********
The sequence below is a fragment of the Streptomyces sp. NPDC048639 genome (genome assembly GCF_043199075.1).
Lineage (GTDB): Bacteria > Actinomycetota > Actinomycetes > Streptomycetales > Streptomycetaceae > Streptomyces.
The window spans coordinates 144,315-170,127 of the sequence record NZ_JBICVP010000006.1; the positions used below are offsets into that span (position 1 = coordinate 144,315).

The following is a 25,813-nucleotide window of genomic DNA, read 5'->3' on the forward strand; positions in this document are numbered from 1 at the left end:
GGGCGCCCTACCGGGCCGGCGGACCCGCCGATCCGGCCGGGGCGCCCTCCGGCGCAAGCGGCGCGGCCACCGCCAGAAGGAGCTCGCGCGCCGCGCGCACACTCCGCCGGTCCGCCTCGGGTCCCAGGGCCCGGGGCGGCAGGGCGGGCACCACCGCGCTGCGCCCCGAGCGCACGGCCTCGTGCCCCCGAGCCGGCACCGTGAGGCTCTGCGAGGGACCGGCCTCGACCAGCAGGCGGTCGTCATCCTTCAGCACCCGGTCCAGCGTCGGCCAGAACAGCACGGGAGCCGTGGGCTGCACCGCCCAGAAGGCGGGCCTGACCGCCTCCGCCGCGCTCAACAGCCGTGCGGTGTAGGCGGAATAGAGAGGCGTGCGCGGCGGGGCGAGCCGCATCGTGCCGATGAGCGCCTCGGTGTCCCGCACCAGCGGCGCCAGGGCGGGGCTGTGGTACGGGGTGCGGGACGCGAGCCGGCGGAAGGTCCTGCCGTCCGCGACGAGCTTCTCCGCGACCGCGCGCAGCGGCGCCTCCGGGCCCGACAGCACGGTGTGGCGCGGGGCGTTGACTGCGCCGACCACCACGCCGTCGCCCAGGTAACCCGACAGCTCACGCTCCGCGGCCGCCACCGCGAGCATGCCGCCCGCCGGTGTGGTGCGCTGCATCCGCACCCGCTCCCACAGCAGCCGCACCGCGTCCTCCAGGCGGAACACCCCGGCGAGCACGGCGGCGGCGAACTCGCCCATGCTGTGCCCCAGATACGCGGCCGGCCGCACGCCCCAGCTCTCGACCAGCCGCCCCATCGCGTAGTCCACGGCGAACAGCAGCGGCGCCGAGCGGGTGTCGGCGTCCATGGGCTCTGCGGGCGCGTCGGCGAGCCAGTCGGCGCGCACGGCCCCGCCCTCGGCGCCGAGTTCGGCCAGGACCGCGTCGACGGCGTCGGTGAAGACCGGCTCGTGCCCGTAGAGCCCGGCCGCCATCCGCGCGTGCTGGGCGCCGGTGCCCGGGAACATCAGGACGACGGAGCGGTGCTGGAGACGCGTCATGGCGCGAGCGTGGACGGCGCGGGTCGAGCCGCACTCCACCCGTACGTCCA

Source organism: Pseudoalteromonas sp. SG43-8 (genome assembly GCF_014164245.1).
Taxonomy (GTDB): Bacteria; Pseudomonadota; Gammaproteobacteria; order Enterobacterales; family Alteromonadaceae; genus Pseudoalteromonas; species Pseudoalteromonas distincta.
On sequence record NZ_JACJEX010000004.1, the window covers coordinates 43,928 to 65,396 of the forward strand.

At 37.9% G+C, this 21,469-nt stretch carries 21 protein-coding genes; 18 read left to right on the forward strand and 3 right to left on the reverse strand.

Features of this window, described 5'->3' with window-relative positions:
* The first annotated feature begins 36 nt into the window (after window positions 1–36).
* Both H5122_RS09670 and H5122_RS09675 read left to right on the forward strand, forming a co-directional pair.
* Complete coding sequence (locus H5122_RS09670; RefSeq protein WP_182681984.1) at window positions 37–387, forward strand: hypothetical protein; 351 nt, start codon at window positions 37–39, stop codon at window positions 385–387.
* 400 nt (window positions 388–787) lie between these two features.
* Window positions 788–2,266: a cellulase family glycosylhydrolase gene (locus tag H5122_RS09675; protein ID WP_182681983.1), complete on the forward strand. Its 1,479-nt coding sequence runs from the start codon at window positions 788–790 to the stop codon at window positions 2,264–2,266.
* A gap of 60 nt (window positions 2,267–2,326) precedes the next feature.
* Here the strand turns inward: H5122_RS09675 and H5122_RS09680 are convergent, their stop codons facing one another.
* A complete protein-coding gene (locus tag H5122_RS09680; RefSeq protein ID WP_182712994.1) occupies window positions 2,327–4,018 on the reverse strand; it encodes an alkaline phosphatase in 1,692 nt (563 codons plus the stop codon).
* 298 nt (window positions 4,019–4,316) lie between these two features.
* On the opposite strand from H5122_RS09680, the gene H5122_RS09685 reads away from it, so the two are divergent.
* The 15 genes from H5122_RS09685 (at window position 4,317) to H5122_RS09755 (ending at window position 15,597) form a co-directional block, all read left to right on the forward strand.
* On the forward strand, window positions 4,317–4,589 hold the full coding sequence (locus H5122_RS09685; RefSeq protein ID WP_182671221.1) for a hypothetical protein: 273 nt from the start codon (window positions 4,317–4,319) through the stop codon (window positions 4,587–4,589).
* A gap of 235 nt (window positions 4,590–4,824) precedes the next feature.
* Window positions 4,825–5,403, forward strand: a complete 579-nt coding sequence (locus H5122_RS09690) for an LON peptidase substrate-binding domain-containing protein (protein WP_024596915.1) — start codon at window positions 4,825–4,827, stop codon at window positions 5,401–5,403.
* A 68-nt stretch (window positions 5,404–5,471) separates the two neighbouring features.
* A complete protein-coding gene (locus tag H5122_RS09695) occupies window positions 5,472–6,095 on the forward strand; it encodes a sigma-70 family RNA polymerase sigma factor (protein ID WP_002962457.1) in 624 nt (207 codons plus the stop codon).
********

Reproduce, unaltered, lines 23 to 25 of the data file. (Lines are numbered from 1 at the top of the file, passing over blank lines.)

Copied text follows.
* A gap of 235 nt (window positions 4,590–4,824) precedes the next feature.
* Window positions 4,825–5,403, forward strand: a complete 579-nt coding sequence (locus H5122_RS09690) for an LON peptidase substrate-binding domain-containing protein (protein WP_024596915.1) — start codon at window positions 4,825–4,827, stop codon at window positions 5,401–5,403.
* A 68-nt stretch (window positions 5,404–5,471) separates the two neighbouring features.